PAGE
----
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Real brothers in arms compete Two area lieutenant colonels beat the odds; one heads ROTC at Canisius, the other at NU JAMES SOOS, ROTC COMMANDER: "The competition between us is to produce the best possible second lieutenants in the country."

Two brothers have returned home to their native roots in search of more than just a few good recruits.

James and Patrick Soos, both lieutenant colonels in the Army, have been placed in charge of competing ROTC programs at Canisius College and Niagara University.

"If you're brothers, there's always some friendly competition. The competition between us is to produce the best possible second lieutenants in the country," said 39-year-old James Soos.

"We're brothers yet rivals," 40-year-old Patrick Soos said of the unusual arrangement that led to their new assignments. "I'm sure we are the only brother team in the United States who are rival military science department chairmen in the same area."

Raised in North Tonawanda, the brothers both requested ROTC commands and listed the Buffalo Niagara region at the top of their respective wish lists for assignments.

As a result, they both ended up assigned to the officer training programs that gave them their starts in the military.

Patrick Soos runs the Niagara University program; James Soos, the Canisius College program.

Coincidence?

"We were selected by a Department of Army board for battalion commanders. They looked at over 500 files of guys applying for professor of military science, so it is pretty competitive," Patrick Soos said.

But with the uncommon last name of Soos, he speculated that board members probably realized they were brothers when deciding placement, though nothing officially was ever mentioned.

In any case, the brothers are happy to be back home in familiar surroundings after military assignments that have taken them around the world the last two decades.

James Soos, a quartermaster when in the field carrying out military operations, has served in Bosnia, Turkey and the 2003 invasion of Iraq.

"My job was to man, arm, fuel and fix. We call it 'move and sustain.' It involves the convoys you see that are supporting the troops," said James Soos, who has settled with his wife and two children in Williamsville.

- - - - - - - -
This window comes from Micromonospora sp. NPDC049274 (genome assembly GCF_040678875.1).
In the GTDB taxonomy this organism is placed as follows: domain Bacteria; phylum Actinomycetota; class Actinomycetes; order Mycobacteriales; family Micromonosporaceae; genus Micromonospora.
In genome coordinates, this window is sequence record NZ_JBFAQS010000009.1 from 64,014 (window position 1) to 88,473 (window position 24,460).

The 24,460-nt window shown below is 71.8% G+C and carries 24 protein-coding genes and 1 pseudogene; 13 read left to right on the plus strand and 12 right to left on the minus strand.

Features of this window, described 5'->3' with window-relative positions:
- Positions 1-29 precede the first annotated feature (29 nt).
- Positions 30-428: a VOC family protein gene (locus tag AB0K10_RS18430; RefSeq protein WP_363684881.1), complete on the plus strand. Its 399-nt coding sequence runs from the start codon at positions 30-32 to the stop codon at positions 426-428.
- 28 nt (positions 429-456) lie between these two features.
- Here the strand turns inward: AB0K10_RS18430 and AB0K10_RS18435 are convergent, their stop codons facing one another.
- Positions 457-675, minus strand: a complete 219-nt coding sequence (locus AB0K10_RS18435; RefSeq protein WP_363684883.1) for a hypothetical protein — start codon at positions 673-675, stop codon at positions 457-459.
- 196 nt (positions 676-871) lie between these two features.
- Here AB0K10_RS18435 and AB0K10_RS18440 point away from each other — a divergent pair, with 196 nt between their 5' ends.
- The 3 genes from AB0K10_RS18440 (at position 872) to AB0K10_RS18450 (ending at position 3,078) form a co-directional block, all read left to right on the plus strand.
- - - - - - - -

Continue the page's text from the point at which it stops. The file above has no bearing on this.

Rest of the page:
Patrick Soos, now a Grand Island resident with his wife and four children, served as a transportation coordinator, moving supplies and troops in the Panama invasion, Operation Just Cause, in 1989-1990, which involved the successful removal of dictator Manuel Noriega.

Their collective military experiences, the brothers Soos say, give them the insights needed to help cadets become capable second lieutenants upon graduation from college.

"There are 270 colleges in the country with ROTC producing programs, and we want to be among the best," said James Soos, who previously served with the 10th Mountain Division in Watertown.

For a cadet to have a successful experience, the brothers say, a recruit should have leadership qualities -- the same qualities, they say, propelled them to sign up for ROTC when they were young.

Both brothers served as class presidents at North Tonawanda High School, advanced to high ranks in Boy Scouting and played sports.

But even more than those qualities, they are seeking young people who want to serve and protect their country.

"The way Jim and I look at things, we need to focus on service to the nation, whether it be in your local community or at the state level or volunteering, and that's the decision Jim and I have made," said Patrick Soos, whose last assignment involved a transportation command in St. Louis. "Instead of serving yourself, we should serve other people. I'm a firm believer in that."

That seems to be a common trait in the Soos family.

Larry Soos, the uncle of Patrick and James, serves as mayor of North Tonawanda. John Soos, an older brother of the lieutenant colonels, is retired from the Army Reserve.

e-mail: lmichel@buffnews.com

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